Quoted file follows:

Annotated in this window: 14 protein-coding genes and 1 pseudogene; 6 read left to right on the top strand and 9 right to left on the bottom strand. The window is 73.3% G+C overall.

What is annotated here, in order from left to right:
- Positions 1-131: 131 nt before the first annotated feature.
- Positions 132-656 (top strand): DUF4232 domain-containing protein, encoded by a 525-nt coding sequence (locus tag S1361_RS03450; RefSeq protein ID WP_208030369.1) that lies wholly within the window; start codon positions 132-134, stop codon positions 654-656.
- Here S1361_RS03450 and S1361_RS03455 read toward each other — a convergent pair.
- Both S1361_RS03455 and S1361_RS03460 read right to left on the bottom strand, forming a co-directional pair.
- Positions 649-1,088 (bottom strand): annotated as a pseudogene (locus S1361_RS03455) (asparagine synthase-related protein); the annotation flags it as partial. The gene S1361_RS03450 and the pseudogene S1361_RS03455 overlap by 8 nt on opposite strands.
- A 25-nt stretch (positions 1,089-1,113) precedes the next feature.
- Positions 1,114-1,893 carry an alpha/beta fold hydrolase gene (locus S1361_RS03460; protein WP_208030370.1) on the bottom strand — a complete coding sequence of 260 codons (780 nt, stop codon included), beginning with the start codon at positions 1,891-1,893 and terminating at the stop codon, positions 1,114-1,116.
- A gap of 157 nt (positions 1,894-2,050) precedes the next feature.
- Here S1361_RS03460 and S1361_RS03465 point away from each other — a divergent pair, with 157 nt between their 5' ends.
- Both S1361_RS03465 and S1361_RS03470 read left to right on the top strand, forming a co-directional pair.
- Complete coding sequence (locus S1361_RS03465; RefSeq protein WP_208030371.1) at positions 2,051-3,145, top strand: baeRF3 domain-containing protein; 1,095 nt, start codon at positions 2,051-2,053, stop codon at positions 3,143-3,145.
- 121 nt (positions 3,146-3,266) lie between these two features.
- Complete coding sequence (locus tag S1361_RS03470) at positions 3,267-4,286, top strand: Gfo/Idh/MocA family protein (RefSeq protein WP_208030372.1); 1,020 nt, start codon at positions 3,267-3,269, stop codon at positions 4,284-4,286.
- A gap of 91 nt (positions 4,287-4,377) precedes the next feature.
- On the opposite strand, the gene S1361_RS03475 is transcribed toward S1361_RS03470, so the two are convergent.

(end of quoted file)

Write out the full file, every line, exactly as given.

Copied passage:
Annotated in this window: 14 protein-coding genes and 1 pseudogene; 6 read left to right on the top strand and 9 right to left on the bottom strand. The window is 73.3% G+C overall.

What is annotated here, in order from left to right:
- Positions 1-131: 131 nt before the first annotated feature.
- Positions 132-656 (top strand): DUF4232 domain-containing protein, encoded by a 525-nt coding sequence (locus tag S1361_RS03450; RefSeq protein ID WP_208030369.1) that lies wholly within the window; start codon positions 132-134, stop codon positions 654-656.
- Here S1361_RS03450 and S1361_RS03455 read toward each other — a convergent pair.
- Both S1361_RS03455 and S1361_RS03460 read right to left on the bottom strand, forming a co-directional pair.
- Positions 649-1,088 (bottom strand): annotated as a pseudogene (locus S1361_RS03455) (asparagine synthase-related protein); the annotation flags it as partial. The gene S1361_RS03450 and the pseudogene S1361_RS03455 overlap by 8 nt on opposite strands.
- A 25-nt stretch (positions 1,089-1,113) precedes the next feature.
- Positions 1,114-1,893 carry an alpha/beta fold hydrolase gene (locus S1361_RS03460; protein WP_208030370.1) on the bottom strand — a complete coding sequence of 260 codons (780 nt, stop codon included), beginning with the start codon at positions 1,891-1,893 and terminating at the stop codon, positions 1,114-1,116.
- A gap of 157 nt (positions 1,894-2,050) precedes the next feature.
- Here S1361_RS03460 and S1361_RS03465 point away from each other — a divergent pair, with 157 nt between their 5' ends.
- Both S1361_RS03465 and S1361_RS03470 read left to right on the top strand, forming a co-directional pair.
- Complete coding sequence (locus S1361_RS03465; RefSeq protein WP_208030371.1) at positions 2,051-3,145, top strand: baeRF3 domain-containing protein; 1,095 nt, start codon at positions 2,051-2,053, stop codon at positions 3,143-3,145.
- 121 nt (positions 3,146-3,266) lie between these two features.
- Complete coding sequence (locus tag S1361_RS03470) at positions 3,267-4,286, top strand: Gfo/Idh/MocA family protein (RefSeq protein WP_208030372.1); 1,020 nt, start codon at positions 3,267-3,269, stop codon at positions 4,284-4,286.
- A gap of 91 nt (positions 4,287-4,377) precedes the next feature.
- On the opposite strand, the gene S1361_RS03475 is transcribed toward S1361_RS03470, so the two are convergent.